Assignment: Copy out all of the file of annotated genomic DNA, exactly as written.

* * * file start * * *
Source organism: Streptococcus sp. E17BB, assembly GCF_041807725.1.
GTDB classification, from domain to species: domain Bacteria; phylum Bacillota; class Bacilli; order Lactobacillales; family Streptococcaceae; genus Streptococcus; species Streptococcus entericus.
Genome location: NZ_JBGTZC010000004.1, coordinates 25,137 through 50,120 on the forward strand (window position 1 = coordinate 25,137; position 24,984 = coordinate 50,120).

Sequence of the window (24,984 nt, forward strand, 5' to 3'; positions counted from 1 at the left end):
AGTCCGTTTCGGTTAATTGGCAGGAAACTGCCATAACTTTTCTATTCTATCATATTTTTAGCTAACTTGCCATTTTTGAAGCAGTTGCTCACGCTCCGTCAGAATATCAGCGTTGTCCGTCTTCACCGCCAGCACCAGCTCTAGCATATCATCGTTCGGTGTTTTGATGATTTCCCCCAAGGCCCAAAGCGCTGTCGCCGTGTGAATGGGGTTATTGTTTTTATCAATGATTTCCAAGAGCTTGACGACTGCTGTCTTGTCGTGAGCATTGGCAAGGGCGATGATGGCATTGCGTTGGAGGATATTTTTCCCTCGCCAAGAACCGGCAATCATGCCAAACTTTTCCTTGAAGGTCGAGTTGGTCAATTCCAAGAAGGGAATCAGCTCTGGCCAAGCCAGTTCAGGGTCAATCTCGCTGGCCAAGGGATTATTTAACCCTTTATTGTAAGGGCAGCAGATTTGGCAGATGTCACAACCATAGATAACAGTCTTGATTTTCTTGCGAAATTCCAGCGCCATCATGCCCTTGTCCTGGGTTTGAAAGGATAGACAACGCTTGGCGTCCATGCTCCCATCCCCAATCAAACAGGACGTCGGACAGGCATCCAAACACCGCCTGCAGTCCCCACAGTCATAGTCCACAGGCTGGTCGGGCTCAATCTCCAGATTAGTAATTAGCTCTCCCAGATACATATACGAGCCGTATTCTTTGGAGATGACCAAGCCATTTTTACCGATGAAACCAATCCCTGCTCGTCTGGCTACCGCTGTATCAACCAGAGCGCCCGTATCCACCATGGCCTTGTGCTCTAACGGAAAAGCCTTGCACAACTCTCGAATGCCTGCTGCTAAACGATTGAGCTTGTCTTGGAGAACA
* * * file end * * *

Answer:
Source organism: Streptococcus sp. E17BB, assembly GCF_041807725.1.
GTDB classification, from domain to species: domain Bacteria; phylum Bacillota; class Bacilli; order Lactobacillales; family Streptococcaceae; genus Streptococcus; species Streptococcus entericus.
Genome location: NZ_JBGTZC010000004.1, coordinates 25,137 through 50,120 on the forward strand (window position 1 = coordinate 25,137; position 24,984 = coordinate 50,120).

Sequence of the window (24,984 nt, forward strand, 5' to 3'; positions counted from 1 at the left end):
AGTCCGTTTCGGTTAATTGGCAGGAAACTGCCATAACTTTTCTATTCTATCATATTTTTAGCTAACTTGCCATTTTTGAAGCAGTTGCTCACGCTCCGTCAGAATATCAGCGTTGTCCGTCTTCACCGCCAGCACCAGCTCTAGCATATCATCGTTCGGTGTTTTGATGATTTCCCCCAAGGCCCAAAGCGCTGTCGCCGTGTGAATGGGGTTATTGTTTTTATCAATGATTTCCAAGAGCTTGACGACTGCTGTCTTGTCGTGAGCATTGGCAAGGGCGATGATGGCATTGCGTTGGAGGATATTTTTCCCTCGCCAAGAACCGGCAATCATGCCAAACTTTTCCTTGAAGGTCGAGTTGGTCAATTCCAAGAAGGGAATCAGCTCTGGCCAAGCCAGTTCAGGGTCAATCTCGCTGGCCAAGGGATTATTTAACCCTTTATTGTAAGGGCAGCAGATTTGGCAGATGTCACAACCATAGATAACAGTCTTGATTTTCTTGCGAAATTCCAGCGCCATCATGCCCTTGTCCTGGGTTTGAAAGGATAGACAACGCTTGGCGTCCATGCTCCCATCCCCAATCAAACAGGACGTCGGACAGGCATCCAAACACCGCCTGCAGTCCCCACAGTCATAGTCCACAGGCTGGTCGGGCTCAATCTCCAGATTAGTAATTAGCTCTCCCAGATACATATACGAGCCGTATTCTTTGGAGATGACCAAGCCATTTTTACCGATGAAACCAATCCCTGCTCGTCTGGCTACCGCTGTATCAACCAGAGCGCCCGTATCCACCATGGCCTTGTGCTCTAACGGAAAAGCCTTGCACAACTCTCGAATGCCTGCTGCTAAACGATTGAGCTTGTCTTGGAGAACA